Cookies Policy

This site uses cookies. By continuing to browse the site you are agreeing to our use of cookies.

I accept this policy

Find out more here

Sound transmission in the habitats of Japanese macaques and its possible effect on population differences in coo calls

No metrics data to plot.
The attempt to load metrics for this article has failed.
The attempt to plot a graph for these metrics has failed.
The full text of this article is not currently available.

Brill’s MyBook program is exclusively available on BrillOnline Books and Journals. Students and scholars affiliated with an institution that has purchased a Brill E-Book on the BrillOnline platform automatically have access to the MyBook option for the title(s) acquired by the Library. Brill MyBook is a print-on-demand paperback copy which is sold at a favorably uniform low price.

Access this article

+ Tax (if applicable)
Add to Favorites
You must be logged in to use this functionality

image of Behaviour

Recently, the acoustic features of coo calls were reported to differ between two populations of Japanese macaques (Macaca fuscata yakui), namely the Ohirayama and Yakushima populations. We hypothesized that this difference may arise through differences in the acoustic environments of the two habitats, and measured the degrees of transmission of pure tones (250-8000 Hz) and the coo calls of the two populations in each habitat. In the Ohirayama habitat, lower frequencies were transmitted more efficiently, and the low-pitched coo calls of the Ohirayama population showed significantly better transmission than the high-pitched calls of the Yakushima population. In the Yakushima habitat, the degrees of transmission of the calls of the two populations did not differ significantly. Therefore, the calls of the Ohirayama population possess acoustic features that allow better transmission in their own habitat, suggesting that the habitat acoustics may be a factor contributing to the population difference between the calls.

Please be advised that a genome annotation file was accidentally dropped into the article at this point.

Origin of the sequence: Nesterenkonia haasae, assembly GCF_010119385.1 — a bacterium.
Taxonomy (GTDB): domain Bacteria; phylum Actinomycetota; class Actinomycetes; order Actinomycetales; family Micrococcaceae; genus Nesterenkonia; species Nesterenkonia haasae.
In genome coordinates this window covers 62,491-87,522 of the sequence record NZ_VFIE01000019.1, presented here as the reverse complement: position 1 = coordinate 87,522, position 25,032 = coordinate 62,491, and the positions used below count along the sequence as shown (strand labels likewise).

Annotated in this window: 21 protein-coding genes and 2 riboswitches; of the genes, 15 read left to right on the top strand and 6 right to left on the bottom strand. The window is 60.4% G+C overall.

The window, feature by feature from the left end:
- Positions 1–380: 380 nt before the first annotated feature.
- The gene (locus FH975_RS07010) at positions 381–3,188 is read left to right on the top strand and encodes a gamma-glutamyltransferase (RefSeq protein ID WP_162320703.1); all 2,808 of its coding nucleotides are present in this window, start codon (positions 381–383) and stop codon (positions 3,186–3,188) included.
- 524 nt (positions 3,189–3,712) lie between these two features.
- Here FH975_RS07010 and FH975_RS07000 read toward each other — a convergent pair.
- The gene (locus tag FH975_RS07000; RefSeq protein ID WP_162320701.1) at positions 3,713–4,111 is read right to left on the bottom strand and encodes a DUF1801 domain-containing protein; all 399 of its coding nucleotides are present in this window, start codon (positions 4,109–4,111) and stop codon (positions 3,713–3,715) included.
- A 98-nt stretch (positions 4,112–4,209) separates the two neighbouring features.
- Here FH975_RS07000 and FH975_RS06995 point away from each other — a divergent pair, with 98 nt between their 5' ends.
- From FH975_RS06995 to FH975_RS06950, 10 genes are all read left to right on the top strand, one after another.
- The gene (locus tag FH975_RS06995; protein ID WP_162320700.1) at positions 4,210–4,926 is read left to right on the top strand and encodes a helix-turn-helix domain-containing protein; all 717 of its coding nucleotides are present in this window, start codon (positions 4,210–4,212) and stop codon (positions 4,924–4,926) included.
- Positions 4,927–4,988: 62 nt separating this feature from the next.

Full text loading...


Data & Media loading...

Article metrics loading...



Can't access your account?
  • Tools

  • Add to Favorites
  • Printable version
  • Email this page
  • Subscribe to ToC alert
  • Get permissions
  • Recommend to your library

    You must fill out fields marked with: *

    Librarian details
    Your details
    Why are you recommending this title?
    Select reason:
    Behaviour — Recommend this title to your library
  • Export citations
  • Key

  • Full access
  • Open Access
  • Partial/No accessInformation